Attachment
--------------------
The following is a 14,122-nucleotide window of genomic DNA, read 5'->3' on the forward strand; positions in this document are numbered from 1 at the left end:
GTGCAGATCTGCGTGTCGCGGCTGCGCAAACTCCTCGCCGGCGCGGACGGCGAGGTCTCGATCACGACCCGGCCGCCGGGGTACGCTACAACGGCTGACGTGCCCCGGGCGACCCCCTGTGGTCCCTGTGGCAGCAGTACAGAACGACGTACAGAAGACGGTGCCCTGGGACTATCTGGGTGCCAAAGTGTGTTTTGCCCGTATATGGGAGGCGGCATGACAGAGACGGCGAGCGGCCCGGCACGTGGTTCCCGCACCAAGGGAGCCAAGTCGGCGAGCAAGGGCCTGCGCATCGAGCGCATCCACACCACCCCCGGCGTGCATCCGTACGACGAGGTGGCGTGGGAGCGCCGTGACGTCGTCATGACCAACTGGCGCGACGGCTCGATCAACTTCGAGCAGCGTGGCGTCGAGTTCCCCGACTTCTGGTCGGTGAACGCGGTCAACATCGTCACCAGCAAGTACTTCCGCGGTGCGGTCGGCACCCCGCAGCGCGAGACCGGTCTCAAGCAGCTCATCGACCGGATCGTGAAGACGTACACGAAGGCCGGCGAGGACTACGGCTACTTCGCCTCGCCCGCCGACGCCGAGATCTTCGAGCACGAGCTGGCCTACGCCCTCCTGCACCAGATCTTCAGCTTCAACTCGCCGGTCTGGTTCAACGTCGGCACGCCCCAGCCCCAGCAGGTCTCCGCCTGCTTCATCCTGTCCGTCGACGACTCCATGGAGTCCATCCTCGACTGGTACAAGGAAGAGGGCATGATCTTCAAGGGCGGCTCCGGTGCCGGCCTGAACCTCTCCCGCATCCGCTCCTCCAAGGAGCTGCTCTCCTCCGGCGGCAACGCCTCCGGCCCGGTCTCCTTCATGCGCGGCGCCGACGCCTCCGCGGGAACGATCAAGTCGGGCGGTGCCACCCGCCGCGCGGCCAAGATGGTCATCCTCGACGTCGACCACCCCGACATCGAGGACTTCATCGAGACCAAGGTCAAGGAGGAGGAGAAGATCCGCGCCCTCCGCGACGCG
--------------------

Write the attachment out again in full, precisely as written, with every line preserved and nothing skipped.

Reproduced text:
The following is a 14,122-nucleotide window of genomic DNA, read 5'->3' on the forward strand; positions in this document are numbered from 1 at the left end:
GTGCAGATCTGCGTGTCGCGGCTGCGCAAACTCCTCGCCGGCGCGGACGGCGAGGTCTCGATCACGACCCGGCCGCCGGGGTACGCTACAACGGCTGACGTGCCCCGGGCGACCCCCTGTGGTCCCTGTGGCAGCAGTACAGAACGACGTACAGAAGACGGTGCCCTGGGACTATCTGGGTGCCAAAGTGTGTTTTGCCCGTATATGGGAGGCGGCATGACAGAGACGGCGAGCGGCCCGGCACGTGGTTCCCGCACCAAGGGAGCCAAGTCGGCGAGCAAGGGCCTGCGCATCGAGCGCATCCACACCACCCCCGGCGTGCATCCGTACGACGAGGTGGCGTGGGAGCGCCGTGACGTCGTCATGACCAACTGGCGCGACGGCTCGATCAACTTCGAGCAGCGTGGCGTCGAGTTCCCCGACTTCTGGTCGGTGAACGCGGTCAACATCGTCACCAGCAAGTACTTCCGCGGTGCGGTCGGCACCCCGCAGCGCGAGACCGGTCTCAAGCAGCTCATCGACCGGATCGTGAAGACGTACACGAAGGCCGGCGAGGACTACGGCTACTTCGCCTCGCCCGCCGACGCCGAGATCTTCGAGCACGAGCTGGCCTACGCCCTCCTGCACCAGATCTTCAGCTTCAACTCGCCGGTCTGGTTCAACGTCGGCACGCCCCAGCCCCAGCAGGTCTCCGCCTGCTTCATCCTGTCCGTCGACGACTCCATGGAGTCCATCCTCGACTGGTACAAGGAAGAGGGCATGATCTTCAAGGGCGGCTCCGGTGCCGGCCTGAACCTCTCCCGCATCCGCTCCTCCAAGGAGCTGCTCTCCTCCGGCGGCAACGCCTCCGGCCCGGTCTCCTTCATGCGCGGCGCCGACGCCTCCGCGGGAACGATCAAGTCGGGCGGTGCCACCCGCCGCGCGGCCAAGATGGTCATCCTCGACGTCGACCACCCCGACATCGAGGACTTCATCGAGACCAAGGTCAAGGAGGAGGAGAAGATCCGCGCCCTCCGCGACGCG